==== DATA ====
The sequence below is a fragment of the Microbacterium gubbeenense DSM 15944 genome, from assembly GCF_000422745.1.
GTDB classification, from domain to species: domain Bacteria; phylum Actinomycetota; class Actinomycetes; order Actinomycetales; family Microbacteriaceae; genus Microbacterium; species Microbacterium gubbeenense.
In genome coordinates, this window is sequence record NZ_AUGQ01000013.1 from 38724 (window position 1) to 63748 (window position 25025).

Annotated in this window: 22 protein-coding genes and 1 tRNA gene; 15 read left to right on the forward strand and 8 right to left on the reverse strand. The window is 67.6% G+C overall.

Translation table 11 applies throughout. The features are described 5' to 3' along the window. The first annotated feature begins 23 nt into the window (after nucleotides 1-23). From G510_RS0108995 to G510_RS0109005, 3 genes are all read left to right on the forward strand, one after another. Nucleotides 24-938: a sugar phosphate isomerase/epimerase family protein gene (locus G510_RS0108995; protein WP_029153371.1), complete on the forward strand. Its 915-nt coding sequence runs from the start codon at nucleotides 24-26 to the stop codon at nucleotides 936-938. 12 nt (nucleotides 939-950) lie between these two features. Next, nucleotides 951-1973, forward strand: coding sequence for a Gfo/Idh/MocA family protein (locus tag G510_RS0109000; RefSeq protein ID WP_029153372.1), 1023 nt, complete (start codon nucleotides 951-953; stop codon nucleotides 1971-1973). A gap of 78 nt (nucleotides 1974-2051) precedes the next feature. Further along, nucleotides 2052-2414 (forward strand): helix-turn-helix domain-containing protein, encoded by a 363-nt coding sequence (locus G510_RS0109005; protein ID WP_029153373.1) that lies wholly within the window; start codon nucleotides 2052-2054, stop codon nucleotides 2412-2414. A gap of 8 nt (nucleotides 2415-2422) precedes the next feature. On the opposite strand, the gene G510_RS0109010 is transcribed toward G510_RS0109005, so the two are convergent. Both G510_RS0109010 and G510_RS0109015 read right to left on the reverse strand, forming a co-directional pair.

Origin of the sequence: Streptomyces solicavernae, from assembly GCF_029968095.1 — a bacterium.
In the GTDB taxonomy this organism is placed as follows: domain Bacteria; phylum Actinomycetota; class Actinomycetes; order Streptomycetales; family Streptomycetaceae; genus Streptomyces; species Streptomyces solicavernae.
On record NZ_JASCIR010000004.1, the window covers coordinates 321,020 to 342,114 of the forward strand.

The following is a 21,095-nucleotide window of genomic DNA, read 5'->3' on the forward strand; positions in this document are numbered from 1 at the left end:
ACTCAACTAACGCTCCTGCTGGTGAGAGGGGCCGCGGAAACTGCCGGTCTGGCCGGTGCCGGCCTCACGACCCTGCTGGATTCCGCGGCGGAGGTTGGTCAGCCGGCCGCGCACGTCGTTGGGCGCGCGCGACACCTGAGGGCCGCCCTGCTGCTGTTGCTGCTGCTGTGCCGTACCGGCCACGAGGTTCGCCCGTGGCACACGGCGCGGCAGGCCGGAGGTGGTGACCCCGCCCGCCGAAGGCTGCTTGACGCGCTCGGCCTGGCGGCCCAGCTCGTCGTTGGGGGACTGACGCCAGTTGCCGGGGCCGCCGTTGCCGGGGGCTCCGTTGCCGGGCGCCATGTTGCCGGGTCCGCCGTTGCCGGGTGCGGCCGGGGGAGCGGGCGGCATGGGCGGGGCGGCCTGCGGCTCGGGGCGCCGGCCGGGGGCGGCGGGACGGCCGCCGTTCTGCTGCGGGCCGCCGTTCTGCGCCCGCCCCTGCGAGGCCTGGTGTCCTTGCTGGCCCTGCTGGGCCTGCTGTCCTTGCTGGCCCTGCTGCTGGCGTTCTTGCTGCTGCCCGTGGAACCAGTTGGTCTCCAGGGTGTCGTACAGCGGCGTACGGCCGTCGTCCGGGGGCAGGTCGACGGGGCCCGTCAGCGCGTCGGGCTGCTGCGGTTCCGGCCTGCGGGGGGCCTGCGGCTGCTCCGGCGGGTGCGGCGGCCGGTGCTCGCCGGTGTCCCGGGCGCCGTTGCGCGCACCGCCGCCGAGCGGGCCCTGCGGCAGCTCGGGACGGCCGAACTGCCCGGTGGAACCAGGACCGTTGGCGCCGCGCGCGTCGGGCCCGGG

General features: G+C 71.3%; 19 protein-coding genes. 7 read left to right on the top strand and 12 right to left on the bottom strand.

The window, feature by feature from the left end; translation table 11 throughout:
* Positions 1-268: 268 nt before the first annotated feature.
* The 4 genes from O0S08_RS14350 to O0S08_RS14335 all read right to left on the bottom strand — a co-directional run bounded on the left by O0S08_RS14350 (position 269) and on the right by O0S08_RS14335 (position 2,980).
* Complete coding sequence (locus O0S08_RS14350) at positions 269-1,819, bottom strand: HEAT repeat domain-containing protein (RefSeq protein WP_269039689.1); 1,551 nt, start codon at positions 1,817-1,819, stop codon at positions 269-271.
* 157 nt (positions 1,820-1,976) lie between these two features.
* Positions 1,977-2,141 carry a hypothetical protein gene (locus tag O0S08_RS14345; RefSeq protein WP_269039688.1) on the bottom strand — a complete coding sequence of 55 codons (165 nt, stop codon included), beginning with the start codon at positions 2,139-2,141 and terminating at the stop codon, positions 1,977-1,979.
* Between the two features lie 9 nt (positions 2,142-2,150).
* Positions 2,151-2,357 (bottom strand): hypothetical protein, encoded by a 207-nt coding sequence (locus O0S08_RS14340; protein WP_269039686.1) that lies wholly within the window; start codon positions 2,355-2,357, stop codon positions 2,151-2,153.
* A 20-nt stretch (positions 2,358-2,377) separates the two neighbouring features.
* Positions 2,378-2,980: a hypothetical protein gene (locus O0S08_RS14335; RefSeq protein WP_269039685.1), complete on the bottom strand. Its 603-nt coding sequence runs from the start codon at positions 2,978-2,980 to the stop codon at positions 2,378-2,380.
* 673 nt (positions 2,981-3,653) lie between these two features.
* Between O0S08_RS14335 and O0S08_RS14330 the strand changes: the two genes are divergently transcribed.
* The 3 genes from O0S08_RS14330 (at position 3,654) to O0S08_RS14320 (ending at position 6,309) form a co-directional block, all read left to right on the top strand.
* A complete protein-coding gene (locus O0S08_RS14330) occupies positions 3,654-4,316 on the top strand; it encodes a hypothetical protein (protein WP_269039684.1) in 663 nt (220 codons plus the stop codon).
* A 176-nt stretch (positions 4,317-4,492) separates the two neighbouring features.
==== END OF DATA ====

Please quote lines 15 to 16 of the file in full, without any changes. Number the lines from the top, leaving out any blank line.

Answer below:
* Complete coding sequence (locus O0S08_RS14350) at positions 269-1,819, bottom strand: HEAT repeat domain-containing protein (RefSeq protein WP_269039689.1); 1,551 nt, start codon at positions 1,817-1,819, stop codon at positions 269-271.
* 157 nt (positions 1,820-1,976) lie between these two features.